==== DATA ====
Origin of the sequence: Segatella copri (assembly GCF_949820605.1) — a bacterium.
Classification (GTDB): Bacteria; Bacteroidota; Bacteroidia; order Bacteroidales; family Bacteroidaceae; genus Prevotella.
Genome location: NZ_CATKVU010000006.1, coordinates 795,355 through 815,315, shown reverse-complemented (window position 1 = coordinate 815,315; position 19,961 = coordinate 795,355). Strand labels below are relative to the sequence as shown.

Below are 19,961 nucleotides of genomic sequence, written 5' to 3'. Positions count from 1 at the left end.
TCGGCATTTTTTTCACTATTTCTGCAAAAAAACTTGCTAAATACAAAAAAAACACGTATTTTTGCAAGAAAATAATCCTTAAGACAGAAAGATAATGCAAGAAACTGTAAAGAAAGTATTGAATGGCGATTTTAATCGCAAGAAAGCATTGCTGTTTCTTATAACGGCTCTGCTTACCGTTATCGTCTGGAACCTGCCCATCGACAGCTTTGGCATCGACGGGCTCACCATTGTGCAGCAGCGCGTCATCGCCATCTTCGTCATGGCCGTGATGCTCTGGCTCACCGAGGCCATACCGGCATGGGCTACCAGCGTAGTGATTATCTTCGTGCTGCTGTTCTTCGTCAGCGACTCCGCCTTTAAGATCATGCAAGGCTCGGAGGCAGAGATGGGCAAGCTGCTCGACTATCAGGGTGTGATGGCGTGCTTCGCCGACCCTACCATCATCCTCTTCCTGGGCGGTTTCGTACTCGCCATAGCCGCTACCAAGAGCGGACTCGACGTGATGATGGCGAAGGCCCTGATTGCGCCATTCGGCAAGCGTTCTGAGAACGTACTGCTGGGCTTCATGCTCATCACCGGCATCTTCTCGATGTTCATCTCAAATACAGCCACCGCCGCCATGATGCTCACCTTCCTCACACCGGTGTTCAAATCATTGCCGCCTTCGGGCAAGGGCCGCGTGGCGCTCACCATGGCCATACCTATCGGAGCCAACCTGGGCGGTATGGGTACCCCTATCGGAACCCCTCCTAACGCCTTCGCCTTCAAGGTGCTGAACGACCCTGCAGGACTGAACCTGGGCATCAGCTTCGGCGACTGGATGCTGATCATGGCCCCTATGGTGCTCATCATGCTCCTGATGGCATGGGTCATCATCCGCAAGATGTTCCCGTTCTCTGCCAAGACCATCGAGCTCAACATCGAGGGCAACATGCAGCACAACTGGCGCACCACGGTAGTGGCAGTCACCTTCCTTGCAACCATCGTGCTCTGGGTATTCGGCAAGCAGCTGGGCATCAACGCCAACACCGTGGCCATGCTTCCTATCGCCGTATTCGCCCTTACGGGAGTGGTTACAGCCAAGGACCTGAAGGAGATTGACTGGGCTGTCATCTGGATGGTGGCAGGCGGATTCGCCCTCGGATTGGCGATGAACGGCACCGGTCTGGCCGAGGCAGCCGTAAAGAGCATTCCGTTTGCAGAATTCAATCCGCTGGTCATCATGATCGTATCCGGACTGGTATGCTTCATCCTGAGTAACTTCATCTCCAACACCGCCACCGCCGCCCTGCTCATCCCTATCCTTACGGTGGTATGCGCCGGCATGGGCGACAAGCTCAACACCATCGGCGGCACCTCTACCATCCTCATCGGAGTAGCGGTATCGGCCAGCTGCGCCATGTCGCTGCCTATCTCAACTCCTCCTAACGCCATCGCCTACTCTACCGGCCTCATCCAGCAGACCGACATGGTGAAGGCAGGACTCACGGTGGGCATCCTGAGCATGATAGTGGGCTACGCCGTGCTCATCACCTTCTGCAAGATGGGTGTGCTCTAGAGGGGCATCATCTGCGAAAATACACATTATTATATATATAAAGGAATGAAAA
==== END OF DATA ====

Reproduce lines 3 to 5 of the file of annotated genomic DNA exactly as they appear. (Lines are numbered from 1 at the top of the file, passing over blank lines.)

Genome location: NZ_CATKVU010000006.1, coordinates 795,355 through 815,315, shown reverse-complemented (window position 1 = coordinate 815,315; position 19,961 = coordinate 795,355). Strand labels below are relative to the sequence as shown.

Below are 19,961 nucleotides of genomic sequence, written 5' to 3'. Positions count from 1 at the left end.
TCGGCATTTTTTTCACTATTTCTGCAAAAAAACTTGCTAAATACAAAAAAAACACGTATTTTTGCAAGAAAATAATCCTTAAGACAGAAAGATAATGCAAGAAACTGTAAAGAAAGTATTGAATGGCGATTTTAATCGCAAGAAAGCATTGCTGTTTCTTATAACGGCTCTGCTTACCGTTATCGTCTGGAACCTGCCCATCGACAGCTTTGGCATCGACGGGCTCACCATTGTGCAGCAGCGCGTCATCGCCATCTTCGTCATGGCCGTGATGCTCTGGCTCACCGAGGCCATACCGGCATGGGCTACCAGCGTAGTGATTATCTTCGTGCTGCTGTTCTTCGTCAGCGACTCCGCCTTTAAGATCATGCAAGGCTCGGAGGCAGAGATGGGCAAGCTGCTCGACTATCAGGGTGTGATGGCGTGCTTCGCCGACCCTACCATCATCCTCTTCCTGGGCGGTTTCGTACTCGCCATAGCCGCTACCAAGAGCGGACTCGACGTGATGATGGCGAAGGCCCTGATTGCGCCATTCGGCAAGCGTTCTGAGAACGTACTGCTGGGCTTCATGCTCATCACCGGCATCTTCTCGATGTTCATCTCAAATACAGCCACCGCCGCCATGATGCTCACCTTCCTCACACCGGTGTTCAAATCATTGCCGCCTTCGGGCAAGGGCCGCGTGGCGCTCACCATGGCCATACCTATCGGAGCCAACCTGGGCGGTATGGGTACCCCTATCGGAACCCCTCCTAACGCCTTCGCCTTCAAGGTGCTGAACGACCCTGCAGGACTGAACCTGGGCATCAGCTTCGGCGACTGGATGCTGATCATGGCCCCTATGGTGCTCATCATGCTCCTGATGGCATGGGTCATCATCCGCAAGATGTTCCCGTTCTCTGCCAAGACCATCGAGCTCAACATCGAGGGCAACATGCAGCACAACTGGCGCACCACGGTAGTGGCAGTCACCTTCCTTGCAACCATCGTGCTCTGGGTATTCGGCAAGCAGCTGGGCATCAACGCCAACACCGTGGCCATGCTTCCTATCGCCGTATTCGCCCTTACGGGAGTGGTTACAGCCAAGGACCTGAAGGAGATTGACTGGGCTGTCATCTGGATGGTGGCAGGCGGATTCGCCCTCGGATTGGCGATGAACGGCACCGGTCTGGCCGAGGCAGCCGTAAAGAGCATTCCGTTTGCAGAATTCAATCCGCTGGTCATCATGATCGTATCCGGACTGGTATGCTTCATCCTGAGTAACTTCATCTCCAACACCGCCACCGCCGCCCTGCTCATCCCTATCCTTACGGTGGTATGCGCCGGCATGGGCGACAAGCTCAACACCATCGGCGGCACCTCTACCATCCTCATCGGAGTAGCGGTATCGGCCAGCTGCGCCATGTCGCTGCCTATCTCAACTCCTCCTAACGCCATCGCCTACTCTACCGGCCTCATCCAGCAGACCGACATGGTGAAGGCAGGACTCACGGTGGGCATCCTGAGCATGATAGTGGGCTACGCCGTGCTCATCACCTTCTGCAAGATGGGTGTGCTCTAGAGGGGCATCATCTGCGAAAATACACATTATTATATATATAAAGGAATGAAAA